From the Back Cover
It’s the trap that ensnares virtually every business:
We focus on process: “how” we’re doing the job. And we forget about the bigger issue: “what” we’re doing and why we’re doing it. That’s why we’re leaving so much value on the table. In Rethink, business architect Ric Merrifield exposes this problem with vivid examples and introduces breakthrough techniques for overcoming it.
Merrifield shows how to rise above the clutter of your “how’s” to expose what does and doesn’t need attention in your organization. You’ll learn to identify the activities most critical to success, as well as those that are borderline, redundant, or even counterproductive. Merrifield helps you get past the parochial, subjective viewpoints of ground-level participants...find more cost-effective ways to achieve core goals...capture better information for prioritizing investments... identify hidden sources of value...use technology-driven “plug-and-play” management to increase efficiency and agility...reconfigure your company to ride nonstop waves of change.
Along the way, Merrifield presents powerful case studies ranging from ING DIRECT and Amazon.com to Procter & Gamble. These diverse companies have learned how to cut costs, strengthen innovation, and profit from change all at the same time. Using the lessons in this book, you can, too.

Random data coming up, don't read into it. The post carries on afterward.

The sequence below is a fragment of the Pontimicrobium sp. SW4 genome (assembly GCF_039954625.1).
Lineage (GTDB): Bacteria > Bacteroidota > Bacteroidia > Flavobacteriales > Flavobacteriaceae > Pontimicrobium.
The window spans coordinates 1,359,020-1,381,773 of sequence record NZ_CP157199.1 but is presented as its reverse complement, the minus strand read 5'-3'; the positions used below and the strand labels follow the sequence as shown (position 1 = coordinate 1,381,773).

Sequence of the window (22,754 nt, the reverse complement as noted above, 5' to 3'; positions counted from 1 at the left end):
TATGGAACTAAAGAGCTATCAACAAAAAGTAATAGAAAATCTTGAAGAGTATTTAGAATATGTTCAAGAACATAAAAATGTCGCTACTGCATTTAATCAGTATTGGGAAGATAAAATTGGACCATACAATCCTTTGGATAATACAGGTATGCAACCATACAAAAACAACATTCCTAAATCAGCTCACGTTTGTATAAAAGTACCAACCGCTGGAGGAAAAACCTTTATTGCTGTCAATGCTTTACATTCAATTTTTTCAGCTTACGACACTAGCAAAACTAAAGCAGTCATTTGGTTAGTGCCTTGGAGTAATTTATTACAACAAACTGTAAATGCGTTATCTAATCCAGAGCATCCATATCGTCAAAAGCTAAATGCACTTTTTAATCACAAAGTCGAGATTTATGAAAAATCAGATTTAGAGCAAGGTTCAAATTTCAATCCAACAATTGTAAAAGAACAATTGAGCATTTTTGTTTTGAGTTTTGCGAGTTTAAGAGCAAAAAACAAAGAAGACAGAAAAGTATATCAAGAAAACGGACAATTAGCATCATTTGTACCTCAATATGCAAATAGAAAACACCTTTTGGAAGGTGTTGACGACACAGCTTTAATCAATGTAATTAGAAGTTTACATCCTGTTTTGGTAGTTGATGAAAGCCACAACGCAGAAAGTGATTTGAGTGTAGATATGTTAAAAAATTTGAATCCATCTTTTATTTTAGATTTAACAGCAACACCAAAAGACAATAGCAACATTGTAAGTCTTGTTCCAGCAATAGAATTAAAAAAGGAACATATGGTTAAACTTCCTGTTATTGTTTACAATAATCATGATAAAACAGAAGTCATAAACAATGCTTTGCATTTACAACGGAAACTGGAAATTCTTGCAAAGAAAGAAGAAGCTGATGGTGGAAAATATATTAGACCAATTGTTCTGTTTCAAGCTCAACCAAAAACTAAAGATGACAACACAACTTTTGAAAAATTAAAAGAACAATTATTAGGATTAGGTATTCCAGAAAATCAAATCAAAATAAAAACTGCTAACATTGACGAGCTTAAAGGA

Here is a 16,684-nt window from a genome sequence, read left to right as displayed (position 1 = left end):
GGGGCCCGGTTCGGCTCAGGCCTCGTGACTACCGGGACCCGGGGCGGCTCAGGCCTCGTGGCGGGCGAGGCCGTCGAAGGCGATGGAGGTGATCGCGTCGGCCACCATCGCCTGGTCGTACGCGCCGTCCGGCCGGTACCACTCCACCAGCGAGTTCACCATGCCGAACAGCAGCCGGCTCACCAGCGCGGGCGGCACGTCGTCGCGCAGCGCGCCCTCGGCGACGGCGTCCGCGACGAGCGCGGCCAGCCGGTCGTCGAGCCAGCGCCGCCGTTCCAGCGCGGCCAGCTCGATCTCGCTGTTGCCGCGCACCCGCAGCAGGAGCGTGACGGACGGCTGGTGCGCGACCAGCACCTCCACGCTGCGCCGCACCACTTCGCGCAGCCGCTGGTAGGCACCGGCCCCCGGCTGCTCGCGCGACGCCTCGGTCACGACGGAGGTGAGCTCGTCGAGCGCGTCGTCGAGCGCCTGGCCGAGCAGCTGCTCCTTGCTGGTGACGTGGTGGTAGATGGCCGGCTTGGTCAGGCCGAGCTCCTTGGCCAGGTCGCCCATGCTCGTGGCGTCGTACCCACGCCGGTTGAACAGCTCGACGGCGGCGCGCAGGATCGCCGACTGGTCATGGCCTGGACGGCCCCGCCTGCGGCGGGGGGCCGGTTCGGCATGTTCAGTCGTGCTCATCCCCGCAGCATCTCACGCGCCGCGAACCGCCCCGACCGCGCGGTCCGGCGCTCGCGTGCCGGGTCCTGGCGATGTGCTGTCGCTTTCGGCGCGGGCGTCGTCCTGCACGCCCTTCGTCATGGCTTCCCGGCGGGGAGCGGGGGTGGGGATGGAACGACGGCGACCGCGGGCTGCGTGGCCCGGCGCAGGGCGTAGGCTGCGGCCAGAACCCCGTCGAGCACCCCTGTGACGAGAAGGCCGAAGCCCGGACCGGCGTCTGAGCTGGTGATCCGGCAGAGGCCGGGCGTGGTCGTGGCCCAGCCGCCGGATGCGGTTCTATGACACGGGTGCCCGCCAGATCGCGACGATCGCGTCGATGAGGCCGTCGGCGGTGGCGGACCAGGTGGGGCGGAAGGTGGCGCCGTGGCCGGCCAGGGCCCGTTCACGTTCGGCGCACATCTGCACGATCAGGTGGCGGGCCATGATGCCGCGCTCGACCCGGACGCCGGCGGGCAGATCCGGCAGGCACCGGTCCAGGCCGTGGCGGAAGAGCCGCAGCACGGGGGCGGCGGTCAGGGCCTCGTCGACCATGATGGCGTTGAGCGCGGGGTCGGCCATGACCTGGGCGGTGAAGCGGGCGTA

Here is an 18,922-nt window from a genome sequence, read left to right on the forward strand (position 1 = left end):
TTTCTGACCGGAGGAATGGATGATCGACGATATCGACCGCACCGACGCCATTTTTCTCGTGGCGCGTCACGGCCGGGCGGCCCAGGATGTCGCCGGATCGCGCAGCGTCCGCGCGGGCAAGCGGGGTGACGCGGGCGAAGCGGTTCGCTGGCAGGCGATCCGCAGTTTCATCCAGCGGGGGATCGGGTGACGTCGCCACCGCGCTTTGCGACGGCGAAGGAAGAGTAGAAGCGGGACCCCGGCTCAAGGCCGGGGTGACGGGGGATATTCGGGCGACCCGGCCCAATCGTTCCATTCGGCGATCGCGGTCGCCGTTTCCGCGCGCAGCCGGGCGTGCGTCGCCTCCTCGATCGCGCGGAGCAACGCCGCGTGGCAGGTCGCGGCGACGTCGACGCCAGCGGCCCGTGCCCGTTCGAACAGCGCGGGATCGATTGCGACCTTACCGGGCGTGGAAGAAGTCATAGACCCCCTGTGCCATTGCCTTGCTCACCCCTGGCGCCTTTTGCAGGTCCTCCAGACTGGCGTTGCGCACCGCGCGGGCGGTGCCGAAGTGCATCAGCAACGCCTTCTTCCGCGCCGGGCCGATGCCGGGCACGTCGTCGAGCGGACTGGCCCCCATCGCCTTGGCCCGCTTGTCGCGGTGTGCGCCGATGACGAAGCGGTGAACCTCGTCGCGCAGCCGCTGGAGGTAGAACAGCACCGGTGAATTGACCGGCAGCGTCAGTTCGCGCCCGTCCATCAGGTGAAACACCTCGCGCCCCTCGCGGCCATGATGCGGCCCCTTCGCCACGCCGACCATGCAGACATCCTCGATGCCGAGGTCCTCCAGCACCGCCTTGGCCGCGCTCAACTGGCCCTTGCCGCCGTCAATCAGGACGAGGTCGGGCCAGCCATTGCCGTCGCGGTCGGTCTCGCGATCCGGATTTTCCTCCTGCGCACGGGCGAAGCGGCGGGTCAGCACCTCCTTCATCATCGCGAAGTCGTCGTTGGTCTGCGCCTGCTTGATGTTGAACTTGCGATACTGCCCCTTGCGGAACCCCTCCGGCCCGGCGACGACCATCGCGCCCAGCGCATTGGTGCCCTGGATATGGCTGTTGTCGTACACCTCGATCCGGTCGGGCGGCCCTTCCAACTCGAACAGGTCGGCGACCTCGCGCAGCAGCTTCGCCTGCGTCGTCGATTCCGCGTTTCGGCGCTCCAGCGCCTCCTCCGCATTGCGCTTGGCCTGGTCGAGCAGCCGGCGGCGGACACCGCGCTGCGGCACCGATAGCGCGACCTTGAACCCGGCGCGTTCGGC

• Rise above low-level processes and narrow perspectives
• Step back, identify what really matters to the organization, and act accordingly
• Understand the hidden connections that can make or break your business
• Make profitable changes without setting off destructive “chain reactions”
• Expose activities where people, process, and technology matter...and, equally important, where they don’t
--This text refers to an out of print or unavailable edition of this title.
About the Author
Ric Merrifield spent nearly 15 years in various consulting roles helping organizations define and achieve their goals. Since joining Microsoft, Merrifield has spent more than 10,000 hours as a business architect and has filed twelve patent applications all with the goal of helping companies rethink their operating models and get out of the “how” trap described in the pages of this book.
Merrifield recently coauthored “The Next Revolution in Productivity,” a June 2008 Harvard Business Review article focused on case studies that highlight needs of the organization and the opportunity to rethink business operating models before making major technology changes. Merrifield is an alumnus of Lakeside School in Seattle and Georgetown University in Washington, D.C.